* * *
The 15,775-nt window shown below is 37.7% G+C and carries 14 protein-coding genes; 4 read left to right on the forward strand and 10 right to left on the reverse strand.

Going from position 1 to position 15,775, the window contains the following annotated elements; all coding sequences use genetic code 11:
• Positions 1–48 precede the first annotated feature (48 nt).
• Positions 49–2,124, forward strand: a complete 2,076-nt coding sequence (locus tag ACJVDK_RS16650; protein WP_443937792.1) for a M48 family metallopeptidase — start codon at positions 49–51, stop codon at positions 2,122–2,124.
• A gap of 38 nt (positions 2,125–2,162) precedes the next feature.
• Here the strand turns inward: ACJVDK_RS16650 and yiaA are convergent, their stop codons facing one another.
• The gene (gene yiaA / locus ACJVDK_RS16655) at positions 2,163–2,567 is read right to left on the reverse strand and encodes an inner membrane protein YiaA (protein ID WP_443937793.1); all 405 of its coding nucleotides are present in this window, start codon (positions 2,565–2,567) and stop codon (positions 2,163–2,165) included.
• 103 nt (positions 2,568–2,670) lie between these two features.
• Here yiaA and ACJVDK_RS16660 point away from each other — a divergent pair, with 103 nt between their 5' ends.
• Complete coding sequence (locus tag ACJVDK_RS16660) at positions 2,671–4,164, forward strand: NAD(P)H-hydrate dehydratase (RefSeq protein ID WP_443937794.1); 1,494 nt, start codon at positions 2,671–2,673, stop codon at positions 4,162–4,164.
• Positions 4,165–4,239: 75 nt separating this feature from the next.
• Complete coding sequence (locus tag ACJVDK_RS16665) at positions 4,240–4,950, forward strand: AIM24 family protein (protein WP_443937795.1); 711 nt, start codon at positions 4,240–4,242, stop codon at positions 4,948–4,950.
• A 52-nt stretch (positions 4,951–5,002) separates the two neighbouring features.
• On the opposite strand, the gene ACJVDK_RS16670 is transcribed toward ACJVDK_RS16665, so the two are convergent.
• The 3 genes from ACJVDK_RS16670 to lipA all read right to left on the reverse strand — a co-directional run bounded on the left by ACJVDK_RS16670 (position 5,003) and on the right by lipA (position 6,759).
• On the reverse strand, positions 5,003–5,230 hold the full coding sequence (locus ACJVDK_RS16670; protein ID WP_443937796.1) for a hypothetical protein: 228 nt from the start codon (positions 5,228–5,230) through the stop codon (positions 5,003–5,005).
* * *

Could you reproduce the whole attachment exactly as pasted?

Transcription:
The 15,775-nt window shown below is 37.7% G+C and carries 14 protein-coding genes; 4 read left to right on the forward strand and 10 right to left on the reverse strand.

Going from position 1 to position 15,775, the window contains the following annotated elements; all coding sequences use genetic code 11:
• Positions 1–48 precede the first annotated feature (48 nt).
• Positions 49–2,124, forward strand: a complete 2,076-nt coding sequence (locus tag ACJVDK_RS16650; protein WP_443937792.1) for a M48 family metallopeptidase — start codon at positions 49–51, stop codon at positions 2,122–2,124.
• A gap of 38 nt (positions 2,125–2,162) precedes the next feature.
• Here the strand turns inward: ACJVDK_RS16650 and yiaA are convergent, their stop codons facing one another.
• The gene (gene yiaA / locus ACJVDK_RS16655) at positions 2,163–2,567 is read right to left on the reverse strand and encodes an inner membrane protein YiaA (protein ID WP_443937793.1); all 405 of its coding nucleotides are present in this window, start codon (positions 2,565–2,567) and stop codon (positions 2,163–2,165) included.
• 103 nt (positions 2,568–2,670) lie between these two features.
• Here yiaA and ACJVDK_RS16660 point away from each other — a divergent pair, with 103 nt between their 5' ends.
• Complete coding sequence (locus tag ACJVDK_RS16660) at positions 2,671–4,164, forward strand: NAD(P)H-hydrate dehydratase (RefSeq protein ID WP_443937794.1); 1,494 nt, start codon at positions 2,671–2,673, stop codon at positions 4,162–4,164.
• Positions 4,165–4,239: 75 nt separating this feature from the next.
• Complete coding sequence (locus tag ACJVDK_RS16665) at positions 4,240–4,950, forward strand: AIM24 family protein (protein WP_443937795.1); 711 nt, start codon at positions 4,240–4,242, stop codon at positions 4,948–4,950.
• A 52-nt stretch (positions 4,951–5,002) separates the two neighbouring features.
• On the opposite strand, the gene ACJVDK_RS16670 is transcribed toward ACJVDK_RS16665, so the two are convergent.
• The 3 genes from ACJVDK_RS16670 to lipA all read right to left on the reverse strand — a co-directional run bounded on the left by ACJVDK_RS16670 (position 5,003) and on the right by lipA (position 6,759).
• On the reverse strand, positions 5,003–5,230 hold the full coding sequence (locus ACJVDK_RS16670; protein ID WP_443937796.1) for a hypothetical protein: 228 nt from the start codon (positions 5,228–5,230) through the stop codon (positions 5,003–5,005).